I was four years old the first time I beat my mother at Scrabble. She loved the game and fancied herself something of a master, goading my father into games on weekends, and hosting parties for her girlfriends once a month. The ladies would drink and smoke, talk about their husbands and then turn serious for Scrabble. Not Words with Friends like the ladies played in secret on their phones. Not my mother. She was old-school. She liked the feel of the tiles: their smooth, polished wood, the grooves of the letters, the weight in her hand.
They bet bits of money, those ladies, stacks of silver and copper coins, and my mother, though the consummate hostess, almost always won the pot. She’d wait until the ladies left before sweeping her winnings into a jumbo-sized coffee tin, the clang-clang-clang ringing brighter as the tin filled higher and higher. She never spent any of it. That coffee tin was still there, on the high shelf in the living room, brimming full after she died.
I was supposed to be in bed when the ladies arrived, but I seldom was. I’d watch their games from the top of the stairs and quickly learned the rules: the common words, the way to leverage high-point tiles and hit multiple words in one turn. One time my mother saw me there, at the top of the stairs, watching, and she called, “Get to bed this instant, young lady!” But she didn’t really sound angry.
The next morning she took out the board and said she would teach me to play. I humored her through an explanation of rules, a demonstration of turns she played for both of us, and I went so far as to ask a few questions. But I knew I could beat her before we even started. I’d seen her play, and I’d seen her miss things.
In the beginning, I chose age appropriate words, short ones, like ‘cat’ and ‘dog’, ‘man’ and ‘girl’. Sometimes I’d leverage the triple-letter or double-word squares, but mostly I avoided them. She seemed pleased with our games. She knew I’d learned to read early, and my spelling was strong. If I managed a word with four or more letters, she’d smile big at me with those bright red lips, clap her hands, and say, “Great job, Panda.” And inside, that made me both proud and ashamed.
She took longer on her turns, studying the board, leaning over one corner then another. I’d finish my turn before she could even twist the board my way, and she’d say, “Take your time. Look for the good moves,” and that made me sad. Watching her face as she concentrated made me sad. I was sad for her struggles, sad for her pride, sad to know I could beat her without even trying. I loved her so much.
The day she took my pacifier away was the day I beat her. I know what you’re thinking—a four year old shouldn’t have a pacifier—and you’re right. She knew it, too: it had gone on too long. But I didn’t care. That pacifier was my drug. Every hurt, every injustice in my world, it cured them all in an instant. A good suck was like nothing else.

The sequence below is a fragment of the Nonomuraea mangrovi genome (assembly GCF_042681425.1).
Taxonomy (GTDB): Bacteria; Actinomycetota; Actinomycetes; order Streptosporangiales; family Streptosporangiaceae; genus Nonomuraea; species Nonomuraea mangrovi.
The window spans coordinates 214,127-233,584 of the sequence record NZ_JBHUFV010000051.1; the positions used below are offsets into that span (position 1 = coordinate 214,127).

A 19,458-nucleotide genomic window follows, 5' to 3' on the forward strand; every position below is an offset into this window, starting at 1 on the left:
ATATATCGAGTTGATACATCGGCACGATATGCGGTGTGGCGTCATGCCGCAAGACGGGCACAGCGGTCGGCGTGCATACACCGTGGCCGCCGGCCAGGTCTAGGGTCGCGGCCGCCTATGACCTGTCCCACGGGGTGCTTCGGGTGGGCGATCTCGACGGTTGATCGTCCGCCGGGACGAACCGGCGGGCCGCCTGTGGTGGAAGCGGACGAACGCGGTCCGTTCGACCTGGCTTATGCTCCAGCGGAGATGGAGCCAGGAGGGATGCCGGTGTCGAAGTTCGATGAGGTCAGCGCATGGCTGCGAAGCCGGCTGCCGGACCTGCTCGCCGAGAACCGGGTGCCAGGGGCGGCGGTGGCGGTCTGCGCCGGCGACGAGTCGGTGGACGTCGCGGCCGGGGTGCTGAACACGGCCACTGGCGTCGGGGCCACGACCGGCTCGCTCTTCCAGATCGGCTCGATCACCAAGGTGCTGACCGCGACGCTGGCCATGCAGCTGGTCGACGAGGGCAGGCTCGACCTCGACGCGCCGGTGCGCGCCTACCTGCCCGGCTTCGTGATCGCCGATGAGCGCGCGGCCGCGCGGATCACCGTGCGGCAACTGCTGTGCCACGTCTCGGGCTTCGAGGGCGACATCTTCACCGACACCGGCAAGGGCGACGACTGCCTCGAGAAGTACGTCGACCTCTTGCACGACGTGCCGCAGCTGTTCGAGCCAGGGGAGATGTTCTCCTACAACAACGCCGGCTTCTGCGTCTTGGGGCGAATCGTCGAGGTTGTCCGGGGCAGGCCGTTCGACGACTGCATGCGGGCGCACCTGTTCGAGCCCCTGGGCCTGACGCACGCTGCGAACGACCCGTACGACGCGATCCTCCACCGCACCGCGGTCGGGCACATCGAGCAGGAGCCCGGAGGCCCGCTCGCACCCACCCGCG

Then one day my pacifier was gone. I knew she had taken it. I always stuffed it under my pillow as I was falling asleep, and it wasn’t there that morning. But she wouldn’t admit to taking it. She said it must be lost. I cried and screamed and tore apart my bed, then my room, before crying some more, but she wouldn’t give in. She had finally put her foot down, hallelujah for her.
She didn’t get me to come out of my funk until after dinner. I hadn’t spoken to her all day. But when she approached me with that velvet bag full of tiles, her “bag of goodies” as she called it, I saw a reprieve for my sorrow. I saw vengeance.
So I acquiesced. I crossed my legs on a chair at the kitchen table and drew my tiles. It almost made me smile to wrap my little fingers around those pieces. I started out strong on the first turn. A seven-letter word: JACKPOT for 60 points plus a 50 point bonus for using all my tiles. We were 110 to 0. She didn’t move for a few seconds after I laid out the word. She must have thought it was a fluke. But by the third turn, she knew something was different. Something was wrong.
Her lip quivered. Still, she didn’t let on, never admitted anything, though perhaps that might have saved us. She kept smiling, kept telling me, “Great job, Panda,” kept scratching at the white pad with her half pencil, those numbers that tore us apart. It became a game of will, and her pride compelled her. Round after round, she pored over the board, concentration twisting her features to ugliness. If I had been more mature, or perhaps less angry, I would have put a stop to our little charade. But as it was, we played to the very end. We didn’t let up until I went out and she was left with three high-point tiles and a look on her face I’ll never forget.
I thought I’d feel better sticking it to her, my tongue still aching for one last suck, but in the end, I felt only emptiness. It was one o’clock in the morning—the latest by far I’d ever stayed up—and though she never calculated the final score, I knew I’d beaten her 471 to 229. It was the first and last time that ever happened. It was the end of her innocence.